‘The Fall Guy’ Movie Review: A Gleeful Action Spectacular

It might be a little much to claim that Ryan Gosling is singlehandedly reinventing American masculinity onscreen. On the other hand, he has followed up his global triumph in Barbie (and winning of the Oscar in all our hearts with his performance of I’m Just Ken at the Academy Awards) with The Fall Guy, during which he cries in his truck to Taylor Swift. No other American actor is so secure in himself that he’d be willing to cry onscreen like this. Not even George Clooney or Matt Damon, neither of whom are sufficiently relaxed to make fun of themselves like this, have ever gone so far. (Shah Rukh Khan would be another story.) 

In addition to this unbelievably charming self-confidence, what makes Mr. Gosling so utterly beloved is that he shares The Fall Guy not just with the millions of stuntmen who do the work the movie is about. As a leading man, Mr. Gosling splits billing, screen time and dramatic intensity with Emily Blunt as Jody, a movie director, and the thwarted love interest of his stuntman Colt. Their flirtation is as charming and relaxed as anything onscreen since Ms. Blunt crossed swords with Mr. Damon in The Adjustment Bureau back in 2011. But that movie, which largely involved men in hats running around New York City, is a black-and-white photo compared to The Fall Guy, a love letter to the intense hard work that goes into making fun movies, where people jump, run around, and fall in love. And oh boy, does it deliver.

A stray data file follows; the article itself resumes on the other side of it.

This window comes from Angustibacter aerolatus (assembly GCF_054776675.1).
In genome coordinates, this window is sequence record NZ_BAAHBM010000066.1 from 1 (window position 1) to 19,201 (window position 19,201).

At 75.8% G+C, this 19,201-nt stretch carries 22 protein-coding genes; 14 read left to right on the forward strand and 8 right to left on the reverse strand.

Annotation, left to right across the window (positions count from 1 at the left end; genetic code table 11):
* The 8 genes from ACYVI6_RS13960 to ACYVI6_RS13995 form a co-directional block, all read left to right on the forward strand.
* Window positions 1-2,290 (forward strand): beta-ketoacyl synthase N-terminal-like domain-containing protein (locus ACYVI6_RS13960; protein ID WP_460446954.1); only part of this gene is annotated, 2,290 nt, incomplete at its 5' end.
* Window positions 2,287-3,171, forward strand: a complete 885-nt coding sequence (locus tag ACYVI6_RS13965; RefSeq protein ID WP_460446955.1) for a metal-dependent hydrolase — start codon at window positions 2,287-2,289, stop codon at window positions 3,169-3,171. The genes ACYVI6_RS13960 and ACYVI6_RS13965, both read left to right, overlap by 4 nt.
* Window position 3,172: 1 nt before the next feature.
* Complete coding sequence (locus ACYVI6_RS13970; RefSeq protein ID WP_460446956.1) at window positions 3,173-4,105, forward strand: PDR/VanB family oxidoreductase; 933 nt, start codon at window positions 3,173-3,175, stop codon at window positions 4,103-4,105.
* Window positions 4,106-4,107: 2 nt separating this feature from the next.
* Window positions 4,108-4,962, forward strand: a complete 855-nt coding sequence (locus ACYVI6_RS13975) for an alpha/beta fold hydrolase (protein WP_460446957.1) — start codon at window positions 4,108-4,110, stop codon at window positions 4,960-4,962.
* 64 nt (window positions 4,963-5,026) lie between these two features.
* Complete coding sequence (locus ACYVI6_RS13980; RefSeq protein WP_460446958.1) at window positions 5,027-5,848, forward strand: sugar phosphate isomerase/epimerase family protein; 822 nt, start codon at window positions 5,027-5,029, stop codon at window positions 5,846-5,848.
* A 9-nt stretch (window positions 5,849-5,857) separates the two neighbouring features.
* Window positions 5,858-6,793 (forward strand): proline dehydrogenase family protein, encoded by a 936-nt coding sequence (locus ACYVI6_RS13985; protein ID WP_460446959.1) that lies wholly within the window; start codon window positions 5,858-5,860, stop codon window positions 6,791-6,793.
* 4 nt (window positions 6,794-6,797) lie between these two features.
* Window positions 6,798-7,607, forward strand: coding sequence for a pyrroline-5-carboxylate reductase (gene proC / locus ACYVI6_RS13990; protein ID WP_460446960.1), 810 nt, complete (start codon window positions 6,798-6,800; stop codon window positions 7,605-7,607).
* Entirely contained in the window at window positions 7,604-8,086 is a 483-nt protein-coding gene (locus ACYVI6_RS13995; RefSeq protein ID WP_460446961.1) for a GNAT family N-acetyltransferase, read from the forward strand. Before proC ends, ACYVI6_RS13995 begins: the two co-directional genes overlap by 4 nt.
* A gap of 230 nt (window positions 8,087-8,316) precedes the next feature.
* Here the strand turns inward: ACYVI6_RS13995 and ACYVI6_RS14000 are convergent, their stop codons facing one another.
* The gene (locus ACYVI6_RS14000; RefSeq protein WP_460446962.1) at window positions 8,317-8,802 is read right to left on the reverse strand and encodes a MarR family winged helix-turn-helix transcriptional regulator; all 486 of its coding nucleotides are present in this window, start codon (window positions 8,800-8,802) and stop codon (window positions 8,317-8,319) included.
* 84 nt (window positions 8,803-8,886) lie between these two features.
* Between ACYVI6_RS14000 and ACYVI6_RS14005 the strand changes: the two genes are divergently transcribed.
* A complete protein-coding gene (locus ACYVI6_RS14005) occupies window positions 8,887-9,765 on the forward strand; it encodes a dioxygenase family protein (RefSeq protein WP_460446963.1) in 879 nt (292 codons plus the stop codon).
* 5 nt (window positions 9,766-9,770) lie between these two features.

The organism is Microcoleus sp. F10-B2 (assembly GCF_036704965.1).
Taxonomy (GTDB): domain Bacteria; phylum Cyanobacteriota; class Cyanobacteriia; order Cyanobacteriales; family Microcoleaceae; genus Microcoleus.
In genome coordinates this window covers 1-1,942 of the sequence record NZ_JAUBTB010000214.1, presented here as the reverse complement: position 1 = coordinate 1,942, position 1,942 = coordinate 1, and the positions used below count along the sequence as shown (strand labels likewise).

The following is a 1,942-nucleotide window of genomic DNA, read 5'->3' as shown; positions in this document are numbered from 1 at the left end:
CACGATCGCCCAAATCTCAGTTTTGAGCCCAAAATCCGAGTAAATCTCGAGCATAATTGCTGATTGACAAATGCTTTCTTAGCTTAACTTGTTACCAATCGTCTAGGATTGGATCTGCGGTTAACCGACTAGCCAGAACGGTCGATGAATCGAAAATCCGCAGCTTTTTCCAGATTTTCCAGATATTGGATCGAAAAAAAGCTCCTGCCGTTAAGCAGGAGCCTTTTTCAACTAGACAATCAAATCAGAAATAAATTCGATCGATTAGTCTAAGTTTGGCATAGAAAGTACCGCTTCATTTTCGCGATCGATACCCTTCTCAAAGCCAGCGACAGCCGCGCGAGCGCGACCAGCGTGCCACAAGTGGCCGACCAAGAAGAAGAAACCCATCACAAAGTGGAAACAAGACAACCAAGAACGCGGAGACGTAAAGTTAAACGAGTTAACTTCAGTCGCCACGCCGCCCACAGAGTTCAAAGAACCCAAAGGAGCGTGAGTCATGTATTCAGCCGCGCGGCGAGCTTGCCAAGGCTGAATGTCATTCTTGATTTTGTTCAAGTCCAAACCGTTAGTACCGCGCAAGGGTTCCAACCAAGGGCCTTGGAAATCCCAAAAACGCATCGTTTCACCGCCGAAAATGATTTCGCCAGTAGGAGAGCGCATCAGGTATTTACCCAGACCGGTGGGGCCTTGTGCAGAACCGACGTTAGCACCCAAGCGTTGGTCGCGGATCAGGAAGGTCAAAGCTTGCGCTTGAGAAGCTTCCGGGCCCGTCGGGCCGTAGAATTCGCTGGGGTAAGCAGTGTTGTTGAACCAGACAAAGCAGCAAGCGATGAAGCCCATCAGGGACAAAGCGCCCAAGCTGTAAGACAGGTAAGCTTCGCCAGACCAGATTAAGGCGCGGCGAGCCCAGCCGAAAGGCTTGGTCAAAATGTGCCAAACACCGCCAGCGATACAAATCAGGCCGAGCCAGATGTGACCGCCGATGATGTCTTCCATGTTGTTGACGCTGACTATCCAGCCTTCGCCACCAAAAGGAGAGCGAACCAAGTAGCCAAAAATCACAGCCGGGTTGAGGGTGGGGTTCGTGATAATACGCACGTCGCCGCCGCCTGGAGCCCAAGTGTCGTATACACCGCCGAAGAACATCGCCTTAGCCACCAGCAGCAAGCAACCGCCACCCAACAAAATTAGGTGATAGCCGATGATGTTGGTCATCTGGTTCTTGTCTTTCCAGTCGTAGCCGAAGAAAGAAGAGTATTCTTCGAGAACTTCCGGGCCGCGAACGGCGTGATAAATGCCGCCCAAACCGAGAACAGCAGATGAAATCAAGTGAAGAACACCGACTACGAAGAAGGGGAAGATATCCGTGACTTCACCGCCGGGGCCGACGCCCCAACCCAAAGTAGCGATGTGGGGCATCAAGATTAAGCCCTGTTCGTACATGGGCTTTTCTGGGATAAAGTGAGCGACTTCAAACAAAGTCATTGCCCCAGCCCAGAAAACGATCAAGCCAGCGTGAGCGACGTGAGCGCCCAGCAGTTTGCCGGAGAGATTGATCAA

Ryan Gosling and Emily Blunt in The Fall Guy - Movie Review
Ryan Gosling and Emily Blunt in The Fall Guy. Image courtesy of Universal Pictures.

The story of The Fall Guy

In Australia, Jody is directing her first movie, Metalstorm, about a space cowboy and an alien princess who fall in love at the edge of the universe. The alien princess is played by Iggy (Teresa Palmer), the space cowboy is played by Tom Ryder (Aaron Taylor-Johnson, who manages to impersonate both Matthew McConaughey’s accent and Matthew McConaughey’s abs with aplomb), and it’s all being produced by Gail (Hannah Waddingham in full 1980s power mode, complete with oversize glasses and ever-present Diet Coke). Colt was Tom’s preferred stuntman until an onset accident 18 months ago wrecked both his career and his flirtation with Jody. 

Despite that Gail summons Colt to Australia to join the Metalstorm crew with a lie that Jody requested him. On arrival, Colt immediately does a cannon roll stunt – which has gone into the real-life record books, with 8 1/2 rolls – and only then does Gail tell him Tom is missing. She bullies Colt into investigating and not involving the police because of the risk to Jody’s career. Colt, evidently a sucker for love, immediately gets in over his head.

Stunt spectacular with action sequences galore